US Retail Sales Rise More than Forecast

US retail sales

U.S. consumers are spending more in the second quarter of the year, even with the rising cost of living.

US retail sales rose 0.6 percent in June to a seasonally adjusted $456.98 billion, according to the Commerce Department.

Retail sales excluding automobiles and gasoline climbed 0.7 percent. Year-on-year, retail sales rose 2.7 percent in June, up from 2.2 percent recorded in May.

A healthy labor market couple with improving wages are fueling US domestic spending. Consumers have proven to be key to US economic growth in 2016, and has helped offset deficit created by global risks.

“This ends up capping a really great quarter for consumer spending,” said Omair Sharif, a senior U.S. economist at Societe Generale in New York. “There’s a bit more confidence about job security, there’s a bit more confidence about where things are headed in terms of wages and the economy. All of that is combining to give us the rebound we’re seeing in retail sales.”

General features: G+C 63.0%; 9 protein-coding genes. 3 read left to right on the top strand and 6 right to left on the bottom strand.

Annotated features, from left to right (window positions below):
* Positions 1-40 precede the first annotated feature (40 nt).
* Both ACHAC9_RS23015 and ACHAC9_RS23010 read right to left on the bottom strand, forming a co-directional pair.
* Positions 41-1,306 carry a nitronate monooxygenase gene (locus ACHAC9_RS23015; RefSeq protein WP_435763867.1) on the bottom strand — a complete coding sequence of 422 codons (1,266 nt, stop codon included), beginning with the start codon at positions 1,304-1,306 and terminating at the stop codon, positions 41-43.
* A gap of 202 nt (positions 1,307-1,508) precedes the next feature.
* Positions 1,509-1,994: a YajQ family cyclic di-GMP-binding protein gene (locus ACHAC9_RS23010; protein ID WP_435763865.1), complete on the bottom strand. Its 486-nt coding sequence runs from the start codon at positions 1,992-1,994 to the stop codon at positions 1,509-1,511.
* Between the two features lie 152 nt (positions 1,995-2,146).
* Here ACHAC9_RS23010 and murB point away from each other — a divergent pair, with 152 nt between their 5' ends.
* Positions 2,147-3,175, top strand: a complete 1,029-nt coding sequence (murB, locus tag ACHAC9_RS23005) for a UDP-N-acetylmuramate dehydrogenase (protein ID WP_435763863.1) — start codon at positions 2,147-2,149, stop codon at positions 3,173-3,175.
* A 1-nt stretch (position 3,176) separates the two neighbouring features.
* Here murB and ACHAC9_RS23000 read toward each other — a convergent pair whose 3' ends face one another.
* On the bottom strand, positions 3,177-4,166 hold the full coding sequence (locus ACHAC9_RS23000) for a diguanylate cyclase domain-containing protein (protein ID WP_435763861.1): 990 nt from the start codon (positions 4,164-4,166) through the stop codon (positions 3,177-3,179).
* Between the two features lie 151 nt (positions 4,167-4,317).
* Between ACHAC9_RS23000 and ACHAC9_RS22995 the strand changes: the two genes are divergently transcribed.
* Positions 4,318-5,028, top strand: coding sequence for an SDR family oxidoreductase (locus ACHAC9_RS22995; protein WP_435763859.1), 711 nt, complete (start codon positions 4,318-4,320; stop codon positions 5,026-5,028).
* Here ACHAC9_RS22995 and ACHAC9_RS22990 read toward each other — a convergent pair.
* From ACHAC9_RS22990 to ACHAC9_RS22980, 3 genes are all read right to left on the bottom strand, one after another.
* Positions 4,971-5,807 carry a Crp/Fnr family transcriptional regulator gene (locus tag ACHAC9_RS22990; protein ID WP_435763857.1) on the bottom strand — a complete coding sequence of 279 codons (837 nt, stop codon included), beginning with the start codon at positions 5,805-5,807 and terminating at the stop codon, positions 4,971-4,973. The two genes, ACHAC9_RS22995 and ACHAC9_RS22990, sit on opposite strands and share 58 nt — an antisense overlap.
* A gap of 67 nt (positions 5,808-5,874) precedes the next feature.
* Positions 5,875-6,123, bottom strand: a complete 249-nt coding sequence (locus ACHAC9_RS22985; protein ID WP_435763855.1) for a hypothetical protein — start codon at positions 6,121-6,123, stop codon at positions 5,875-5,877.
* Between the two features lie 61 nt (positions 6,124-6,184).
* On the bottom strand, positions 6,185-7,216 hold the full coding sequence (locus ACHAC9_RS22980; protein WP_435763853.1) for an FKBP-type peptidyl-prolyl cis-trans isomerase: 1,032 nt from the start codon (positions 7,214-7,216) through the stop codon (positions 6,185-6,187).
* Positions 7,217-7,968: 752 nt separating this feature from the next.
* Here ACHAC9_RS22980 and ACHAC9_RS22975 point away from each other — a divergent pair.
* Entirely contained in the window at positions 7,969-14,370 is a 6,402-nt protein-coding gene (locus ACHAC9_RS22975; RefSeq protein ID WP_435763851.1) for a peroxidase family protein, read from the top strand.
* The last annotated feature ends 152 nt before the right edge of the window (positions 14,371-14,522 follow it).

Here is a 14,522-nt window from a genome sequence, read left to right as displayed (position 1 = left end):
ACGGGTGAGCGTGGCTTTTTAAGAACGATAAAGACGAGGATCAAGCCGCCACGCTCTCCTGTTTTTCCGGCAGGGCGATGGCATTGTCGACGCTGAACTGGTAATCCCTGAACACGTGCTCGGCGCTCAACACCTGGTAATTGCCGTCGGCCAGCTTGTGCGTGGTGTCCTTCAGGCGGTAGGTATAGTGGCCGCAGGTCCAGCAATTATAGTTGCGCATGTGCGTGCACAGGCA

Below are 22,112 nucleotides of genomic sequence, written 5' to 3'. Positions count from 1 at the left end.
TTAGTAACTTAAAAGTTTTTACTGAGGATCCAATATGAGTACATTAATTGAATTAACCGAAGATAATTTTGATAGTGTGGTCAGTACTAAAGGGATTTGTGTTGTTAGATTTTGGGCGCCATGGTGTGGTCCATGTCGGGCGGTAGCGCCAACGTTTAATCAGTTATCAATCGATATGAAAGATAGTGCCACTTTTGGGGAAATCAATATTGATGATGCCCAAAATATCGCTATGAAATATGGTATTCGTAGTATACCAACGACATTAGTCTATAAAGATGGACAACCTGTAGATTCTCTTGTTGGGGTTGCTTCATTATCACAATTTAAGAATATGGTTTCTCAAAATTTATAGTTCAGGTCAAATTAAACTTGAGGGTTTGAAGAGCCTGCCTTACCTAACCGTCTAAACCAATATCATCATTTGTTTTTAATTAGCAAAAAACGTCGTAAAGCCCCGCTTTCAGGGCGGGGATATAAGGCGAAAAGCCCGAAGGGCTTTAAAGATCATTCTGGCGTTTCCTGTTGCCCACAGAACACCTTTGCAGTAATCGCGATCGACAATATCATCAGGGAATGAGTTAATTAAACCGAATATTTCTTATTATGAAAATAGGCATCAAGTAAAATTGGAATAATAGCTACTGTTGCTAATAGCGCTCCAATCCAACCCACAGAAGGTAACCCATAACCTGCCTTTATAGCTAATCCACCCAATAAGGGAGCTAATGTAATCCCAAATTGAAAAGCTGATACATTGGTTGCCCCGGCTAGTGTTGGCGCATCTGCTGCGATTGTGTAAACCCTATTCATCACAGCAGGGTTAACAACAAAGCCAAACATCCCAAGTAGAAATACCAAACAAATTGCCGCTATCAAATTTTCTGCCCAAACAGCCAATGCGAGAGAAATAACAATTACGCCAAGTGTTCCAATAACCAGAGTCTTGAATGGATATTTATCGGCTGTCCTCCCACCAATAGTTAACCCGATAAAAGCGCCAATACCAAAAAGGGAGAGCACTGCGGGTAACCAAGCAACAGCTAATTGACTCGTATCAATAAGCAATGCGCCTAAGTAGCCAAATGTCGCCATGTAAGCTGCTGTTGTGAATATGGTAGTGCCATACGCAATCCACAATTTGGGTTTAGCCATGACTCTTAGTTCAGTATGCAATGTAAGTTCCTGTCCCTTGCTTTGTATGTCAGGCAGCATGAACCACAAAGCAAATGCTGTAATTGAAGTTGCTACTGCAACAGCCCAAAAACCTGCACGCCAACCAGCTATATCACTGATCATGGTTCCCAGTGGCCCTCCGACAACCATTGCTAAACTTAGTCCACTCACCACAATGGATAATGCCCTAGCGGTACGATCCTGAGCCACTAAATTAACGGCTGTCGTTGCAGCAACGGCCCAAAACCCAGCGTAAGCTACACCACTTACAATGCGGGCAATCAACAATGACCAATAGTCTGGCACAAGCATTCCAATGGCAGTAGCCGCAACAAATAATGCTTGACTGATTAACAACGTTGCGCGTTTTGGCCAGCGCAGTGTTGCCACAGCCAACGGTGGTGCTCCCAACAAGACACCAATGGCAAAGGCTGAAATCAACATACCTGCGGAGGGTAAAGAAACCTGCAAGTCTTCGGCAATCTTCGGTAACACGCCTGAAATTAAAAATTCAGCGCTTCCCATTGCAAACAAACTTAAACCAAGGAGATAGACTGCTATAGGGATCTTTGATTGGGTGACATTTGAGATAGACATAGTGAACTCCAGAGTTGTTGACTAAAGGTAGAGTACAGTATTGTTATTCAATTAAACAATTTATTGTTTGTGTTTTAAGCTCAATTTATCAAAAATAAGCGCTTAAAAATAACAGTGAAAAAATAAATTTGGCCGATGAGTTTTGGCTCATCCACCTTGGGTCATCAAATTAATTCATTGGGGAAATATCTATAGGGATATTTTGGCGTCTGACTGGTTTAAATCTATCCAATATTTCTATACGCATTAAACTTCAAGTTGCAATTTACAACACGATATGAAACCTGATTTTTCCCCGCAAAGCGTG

Online shopping is gradually gaining attention as American shoppers have continued to shift their spending from the usual brick-and-mortar retailers to online shopping. Online sales rose 10.6 percent in the first half of the year, while department stores plunged 3.8 percent over the same period.

 

About the Author

Samed Olukoya
Samed Olukoya is the CEO/Founder of investorsking.com, a digital business media, with over 10 years' experience as a foreign exchange research analyst and trader. A graduate of University of East London, U.K. and a vivid financial markets analyst.

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